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The Lost Reatta



  • toomanyfumestoomanyfumes S.E. Wisconsin Posts: 892
    I'll admit, I've done the same. I'm always honest, though and say I'm not buying a car right away. Sometimes, they'll give me a green salesperson who doesn't have much else to do. (I usually go on a weekday morning) I don't mind the callbacks, though, and it's a good way to determine how a dealership is run, how their sales staff treat you, and if I would buy a vehicle from them.
  • fintailfintail Posts: 32,907
    I have a friend who test srives cars for a hobby as well. I am too respectful to do that...but I do stop at lots just to look now and then, with no intention of buying. Of course, I did that last week and bought a car!

    I like to go to certain lots and laugh at their second stickers.
  • andre1969andre1969 Posts: 21,590
    I'm the same way...I'll go to the sales lot to look, but the only way I'll actually test drive something or really use the salesman's time is if it's a car that I might be interested in buying.
  • what damage? Has anyone crashed one of your sports cars before? Why the hard feelings? After all it is just fun.
  • i'll start a new forum for sales people vs customers
  • hpmctorquehpmctorque Posts: 4,118
    Fun for you, allcarscool, but to the salesman and the dealership time is money, and putting mileage on a car, especially hard miles on a brand new car, decreases its value. In short, what you are doing is unethical.
  • The new discussion is titled "Salesmen Vs. Enthusiests" and it is located in the AUTOMOTIVE NEWS & VIEWS. We can take the discussion there. ;)
  • isellhondasisellhondas Issaquah WashingtonPosts: 17,350
    Why? It'll turn into an ugly topic that will get quickly killed.

    How would you like to be a salesperson who waited two hours for a customer only to get a non-serious joyrider whose idea of entertainment is test driving cars he has no intension of buying?

    You should have entitled your new topic.."Salesmen vs. Strokes"
  • hpmctorquehpmctorque Posts: 4,118
    "...It'll turn into an ugly topic..." Maybe, if enough readers care to comment on this matter, but, at a minimum the topic is unlikely to be balanced. It's likely to be skewed in favor of those who justify the practice, because the number of contributors who work for dealerships will be greatly exceeded by those of us who don't, and never have worked for dealerships.
  • its been killed

    and put into a topic on test driving in general which is similar but different.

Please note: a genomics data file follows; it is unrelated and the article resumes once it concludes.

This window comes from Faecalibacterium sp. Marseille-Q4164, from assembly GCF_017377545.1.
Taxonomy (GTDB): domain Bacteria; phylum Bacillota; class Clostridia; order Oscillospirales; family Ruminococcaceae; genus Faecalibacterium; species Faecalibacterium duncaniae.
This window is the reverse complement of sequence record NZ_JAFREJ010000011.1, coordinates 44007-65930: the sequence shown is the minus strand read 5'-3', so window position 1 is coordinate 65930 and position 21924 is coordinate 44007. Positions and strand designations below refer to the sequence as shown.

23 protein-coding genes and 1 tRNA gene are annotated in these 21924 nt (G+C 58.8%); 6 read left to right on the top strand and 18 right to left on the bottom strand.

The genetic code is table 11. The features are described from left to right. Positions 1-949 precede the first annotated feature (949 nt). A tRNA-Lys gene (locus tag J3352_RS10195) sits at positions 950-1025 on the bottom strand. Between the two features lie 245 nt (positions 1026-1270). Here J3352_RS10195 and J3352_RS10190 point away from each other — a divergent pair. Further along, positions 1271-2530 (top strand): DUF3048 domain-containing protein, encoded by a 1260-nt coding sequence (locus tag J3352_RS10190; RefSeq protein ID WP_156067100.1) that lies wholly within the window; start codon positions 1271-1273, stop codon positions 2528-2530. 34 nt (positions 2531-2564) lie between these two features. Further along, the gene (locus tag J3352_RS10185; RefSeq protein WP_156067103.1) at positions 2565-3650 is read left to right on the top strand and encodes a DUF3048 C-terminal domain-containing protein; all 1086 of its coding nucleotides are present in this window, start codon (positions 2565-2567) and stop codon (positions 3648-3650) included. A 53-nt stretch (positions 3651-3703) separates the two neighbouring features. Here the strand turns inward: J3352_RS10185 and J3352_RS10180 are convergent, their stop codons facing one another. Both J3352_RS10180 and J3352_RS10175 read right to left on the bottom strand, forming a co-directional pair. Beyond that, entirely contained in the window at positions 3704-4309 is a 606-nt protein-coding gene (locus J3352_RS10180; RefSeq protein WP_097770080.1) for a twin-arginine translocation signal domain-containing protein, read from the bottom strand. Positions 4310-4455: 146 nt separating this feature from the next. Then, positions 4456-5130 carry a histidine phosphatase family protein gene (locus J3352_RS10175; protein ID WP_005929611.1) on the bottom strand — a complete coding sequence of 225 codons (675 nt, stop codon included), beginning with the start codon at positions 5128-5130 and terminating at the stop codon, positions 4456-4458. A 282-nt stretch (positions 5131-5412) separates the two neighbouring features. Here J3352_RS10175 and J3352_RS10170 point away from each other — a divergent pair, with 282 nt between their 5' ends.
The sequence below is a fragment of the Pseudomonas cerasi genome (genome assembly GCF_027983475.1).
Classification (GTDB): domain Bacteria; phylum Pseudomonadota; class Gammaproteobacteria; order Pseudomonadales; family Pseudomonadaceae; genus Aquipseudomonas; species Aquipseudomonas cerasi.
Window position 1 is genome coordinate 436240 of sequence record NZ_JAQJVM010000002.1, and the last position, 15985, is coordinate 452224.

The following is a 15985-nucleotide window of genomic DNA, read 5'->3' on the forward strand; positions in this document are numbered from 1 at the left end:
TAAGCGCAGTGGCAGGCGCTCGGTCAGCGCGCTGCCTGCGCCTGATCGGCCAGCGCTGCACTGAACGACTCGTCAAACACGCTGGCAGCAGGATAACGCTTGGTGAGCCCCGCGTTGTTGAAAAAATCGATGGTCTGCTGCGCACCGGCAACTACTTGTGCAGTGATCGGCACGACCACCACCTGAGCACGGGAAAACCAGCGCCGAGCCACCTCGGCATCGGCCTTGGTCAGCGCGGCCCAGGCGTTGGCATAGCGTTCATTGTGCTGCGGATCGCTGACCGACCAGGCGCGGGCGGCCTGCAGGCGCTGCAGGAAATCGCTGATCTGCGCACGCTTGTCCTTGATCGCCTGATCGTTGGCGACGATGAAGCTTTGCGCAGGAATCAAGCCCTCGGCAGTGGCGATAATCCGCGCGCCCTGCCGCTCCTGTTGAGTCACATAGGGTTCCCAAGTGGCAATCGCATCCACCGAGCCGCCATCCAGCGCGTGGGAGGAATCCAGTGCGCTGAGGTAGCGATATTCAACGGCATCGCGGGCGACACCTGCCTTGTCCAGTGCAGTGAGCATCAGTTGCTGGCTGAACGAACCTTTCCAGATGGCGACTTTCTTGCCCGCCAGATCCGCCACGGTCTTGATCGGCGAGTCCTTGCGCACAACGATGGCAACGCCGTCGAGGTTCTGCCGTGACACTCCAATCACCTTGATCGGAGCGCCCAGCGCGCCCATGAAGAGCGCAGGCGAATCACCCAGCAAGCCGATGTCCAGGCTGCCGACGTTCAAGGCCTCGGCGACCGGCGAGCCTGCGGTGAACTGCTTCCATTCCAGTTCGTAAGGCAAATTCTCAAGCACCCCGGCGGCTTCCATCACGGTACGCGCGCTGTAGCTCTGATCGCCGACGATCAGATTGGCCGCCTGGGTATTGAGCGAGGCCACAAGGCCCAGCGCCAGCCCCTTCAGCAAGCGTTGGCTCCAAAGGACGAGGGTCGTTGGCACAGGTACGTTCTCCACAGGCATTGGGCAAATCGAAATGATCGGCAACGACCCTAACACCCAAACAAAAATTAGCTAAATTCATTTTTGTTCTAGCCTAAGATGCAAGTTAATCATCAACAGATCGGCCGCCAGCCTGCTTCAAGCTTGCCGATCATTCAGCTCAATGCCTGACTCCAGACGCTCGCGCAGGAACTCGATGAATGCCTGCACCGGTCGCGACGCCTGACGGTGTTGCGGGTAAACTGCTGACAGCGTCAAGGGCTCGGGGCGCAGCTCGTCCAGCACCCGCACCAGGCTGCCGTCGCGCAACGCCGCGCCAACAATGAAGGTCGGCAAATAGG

can you actually do nothing for the hour long test drives people go on. Dont you have customers to call, cars to sell? Why cant you do somethin other than just sit and wait for us to return? You are wasting your own time, we are not wasting yours. You could be more preductive and stop complaining.
  • interesting subject but if we can, let's meander back to Reattas or join in that other topic in Automotive News.
  • So how much did the Reatta cost? Was it advertised on TV ever?
  • andre1969andre1969 Posts: 21,590
    the Reatta was introduced in 1988, with a base price of $25,000 exactly. 4,708 were produced. That's actually not too bad of a showing considering the Riviera, which it was based on and was supposed to be a much higher-volume car, only sold about 86,000 units that year.

    In 1989, the Reatta's base price went to $26,700, and 7009 were produced. For 1990, a convertible was also offered. 2132 were built, with a base price of $34,995, while the fixed-roof model was $28,335 and sold 6,383 units.

    1991 was the Reatta's last year, and I'm guessing it was an abbreviated year as only 1,214 coupes and 305 convertibles were built. Prices wre up to $29,300 for the coupe, and a whopping $35,965 for the convertible.
  • that seems expensive for back in the late 80's early 90's! How much is 26,000 dollars of the 80's now? like $1 back then would be 5 dollars now.
  • fintailfintail Posts: 32,907
    Maybe not 1:5, but probably a good 1:2 in many areas anyway. Imagine a Buick starting at 50K today!
  • no wonder not many are out there
  • was very expensive for what you got. Most shoppers looked at other cars in that exact price range and said "No way". I suppose BMW or Benz could get away with those high prices back then, but not Buick. Like you said, would you even buy a $50,000 Buick today?
  • fintailfintail Posts: 32,907
    I wonder how they depreciated back in the day. Today, a 50K Buick would be lucky to be worth 25K in a year, and 15K in 2 years...
  • They dropped pretty hard initially. Today you'd be lucky to get $4,000 for a clean coupe, so do the math. With an MSRP of $29,000 you now have about 1/5th the value after 15 years. A BMW 3 series did only marginally better with an MSRP of $25,000 or so and worth about $4,000 today, tops.

    Of course, measuring depreciation after 15 years isn't a very good indicator of the rate of drop during the first 5 years. You reach a point where just about any old car today that is clean and driving well is worth at least $2,500.
  • bumpybumpy Posts: 4,435
    and a whopping $35,965 for the convertible.

    That's about what a Lexus LS400 went for at the time.
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